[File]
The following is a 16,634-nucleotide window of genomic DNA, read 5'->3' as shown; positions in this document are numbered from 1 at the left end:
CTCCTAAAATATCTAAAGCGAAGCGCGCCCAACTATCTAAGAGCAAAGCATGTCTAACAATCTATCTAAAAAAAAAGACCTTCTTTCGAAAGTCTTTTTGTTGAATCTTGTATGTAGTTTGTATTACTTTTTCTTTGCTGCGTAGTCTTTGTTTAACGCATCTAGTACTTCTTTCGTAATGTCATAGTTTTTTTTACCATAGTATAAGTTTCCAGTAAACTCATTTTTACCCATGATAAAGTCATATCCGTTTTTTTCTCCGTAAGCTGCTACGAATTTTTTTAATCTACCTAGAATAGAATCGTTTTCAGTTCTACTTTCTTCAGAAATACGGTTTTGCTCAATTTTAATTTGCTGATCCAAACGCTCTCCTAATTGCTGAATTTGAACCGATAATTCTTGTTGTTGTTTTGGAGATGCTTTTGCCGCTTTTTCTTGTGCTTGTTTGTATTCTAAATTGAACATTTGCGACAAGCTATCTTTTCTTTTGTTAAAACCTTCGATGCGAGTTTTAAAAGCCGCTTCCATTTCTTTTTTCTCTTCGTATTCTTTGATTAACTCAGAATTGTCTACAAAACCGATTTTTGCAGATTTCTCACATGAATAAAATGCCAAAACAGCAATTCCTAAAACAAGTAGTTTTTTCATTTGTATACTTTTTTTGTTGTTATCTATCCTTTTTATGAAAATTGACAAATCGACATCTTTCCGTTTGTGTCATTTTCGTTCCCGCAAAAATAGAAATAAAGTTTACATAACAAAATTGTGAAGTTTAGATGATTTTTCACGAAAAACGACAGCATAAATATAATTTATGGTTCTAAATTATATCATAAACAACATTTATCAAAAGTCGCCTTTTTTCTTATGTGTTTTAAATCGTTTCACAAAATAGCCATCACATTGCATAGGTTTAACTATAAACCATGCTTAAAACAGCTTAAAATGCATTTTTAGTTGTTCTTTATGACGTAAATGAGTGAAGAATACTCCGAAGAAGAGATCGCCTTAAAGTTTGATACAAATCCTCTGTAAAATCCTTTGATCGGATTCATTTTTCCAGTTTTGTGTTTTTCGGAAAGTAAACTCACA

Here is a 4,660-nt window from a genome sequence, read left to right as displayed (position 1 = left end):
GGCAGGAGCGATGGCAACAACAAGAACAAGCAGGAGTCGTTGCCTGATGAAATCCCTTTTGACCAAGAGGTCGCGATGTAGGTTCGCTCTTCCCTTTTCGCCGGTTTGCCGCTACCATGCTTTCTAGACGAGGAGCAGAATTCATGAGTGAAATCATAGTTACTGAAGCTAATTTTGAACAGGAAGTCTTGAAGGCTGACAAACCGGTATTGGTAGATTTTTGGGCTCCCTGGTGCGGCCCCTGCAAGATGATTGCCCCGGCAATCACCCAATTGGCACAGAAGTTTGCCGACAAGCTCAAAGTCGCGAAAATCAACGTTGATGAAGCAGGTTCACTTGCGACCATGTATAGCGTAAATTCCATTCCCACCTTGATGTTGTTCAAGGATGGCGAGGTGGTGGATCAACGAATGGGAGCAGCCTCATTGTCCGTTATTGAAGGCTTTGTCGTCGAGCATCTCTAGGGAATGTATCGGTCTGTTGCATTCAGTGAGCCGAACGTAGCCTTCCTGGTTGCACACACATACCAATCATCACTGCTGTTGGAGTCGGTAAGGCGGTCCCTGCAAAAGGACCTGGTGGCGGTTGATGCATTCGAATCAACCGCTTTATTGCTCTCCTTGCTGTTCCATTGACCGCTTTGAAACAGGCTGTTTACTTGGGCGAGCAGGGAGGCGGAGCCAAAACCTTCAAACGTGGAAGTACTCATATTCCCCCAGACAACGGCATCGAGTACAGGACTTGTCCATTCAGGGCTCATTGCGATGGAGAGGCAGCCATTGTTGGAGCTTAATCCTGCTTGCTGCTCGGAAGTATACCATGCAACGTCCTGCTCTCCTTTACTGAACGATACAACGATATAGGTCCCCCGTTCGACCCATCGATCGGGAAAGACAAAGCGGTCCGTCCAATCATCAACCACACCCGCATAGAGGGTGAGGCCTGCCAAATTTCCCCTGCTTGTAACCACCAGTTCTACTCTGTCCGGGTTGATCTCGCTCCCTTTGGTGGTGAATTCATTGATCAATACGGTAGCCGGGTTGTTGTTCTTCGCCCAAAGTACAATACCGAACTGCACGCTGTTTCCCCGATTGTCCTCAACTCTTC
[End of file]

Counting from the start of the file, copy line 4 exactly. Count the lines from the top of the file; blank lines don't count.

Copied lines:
GGCAGGAGCGATGGCAACAACAAGAACAAGCAGGAGTCGTTGCCTGATGAAATCCCTTTTGACCAAGAGGTCGCGATGTAGGTTCGCTCTTCCCTTTTCGCCGGTTTGCCGCTACCATGCTTTCTAGACGAGGAGCAGAATTCATGAGTGAAATCATAGTTACTGAAGCTAATTTTGAACAGGAAGTCTTGAAGGCTGACAAACCGGTATTGGTAGATTTTTGGGCTCCCTGGTGCGGCCCCTGCAAGATGATTGCCCCGGCAATCACCCAATTGGCACAGAAGTTTGCCGACAAGCTCAAAGTCGCGAAAATCAACGTTGATGAAGCAGGTTCACTTGCGACCATGTATAGCGTAAATTCCATTCCCACCTTGATGTTGTTCAAGGATGGCGAGGTGGTGGATCAACGAATGGGAGCAGCCTCATTGTCCGTTATTGAAGGCTTTGTCGTCGAGCATCTCTAGGGAATGTATCGGTCTGTTGCATTCAGTGAGCCGAACGTAGCCTTCCTGGTTGCACACACATACCAATCATCACTGCTGTTGGAGTCGGTAAGGCGGTCCCTGCAAAAGGACCTGGTGGCGGTTGATGCATTCGAATCAACCGCTTTATTGCTCTCCTTGCTGTTCCATTGACCGCTTTGAAACAGGCTGTTTACTTGGGCGAGCAGGGAGGCGGAGCCAAAACCTTCAAACGTGGAAGTACTCATATTCCCCCAGACAACGGCATCGAGTACAGGACTTGTCCATTCAGGGCTCATTGCGATGGAGAGGCAGCCATTGTTGGAGCTTAATCCTGCTTGCTGCTCGGAAGTATACCATGCAACGTCCTGCTCTCCTTTACTGAACGATACAACGATATAGGTCCCCCGTTCGACCCATCGATCGGGAAAGACAAAGCGGTCCGTCCAATCATCAACCACACCCGCATAGAGGGTGAGGCCTGCCAAATTTCCCCTGCTTGTAACCACCAGTTCTACTCTGTCCGGGTTGATCTCGCTCCCTTTGGTGGTGAATTCATTGATCAATACGGTAGCCGGGTTGTTGTTCTTCGCCCAAAGTACAATACCGAACTGCACGCTGTTTCCCCGATTGTCCTCAACTCTTC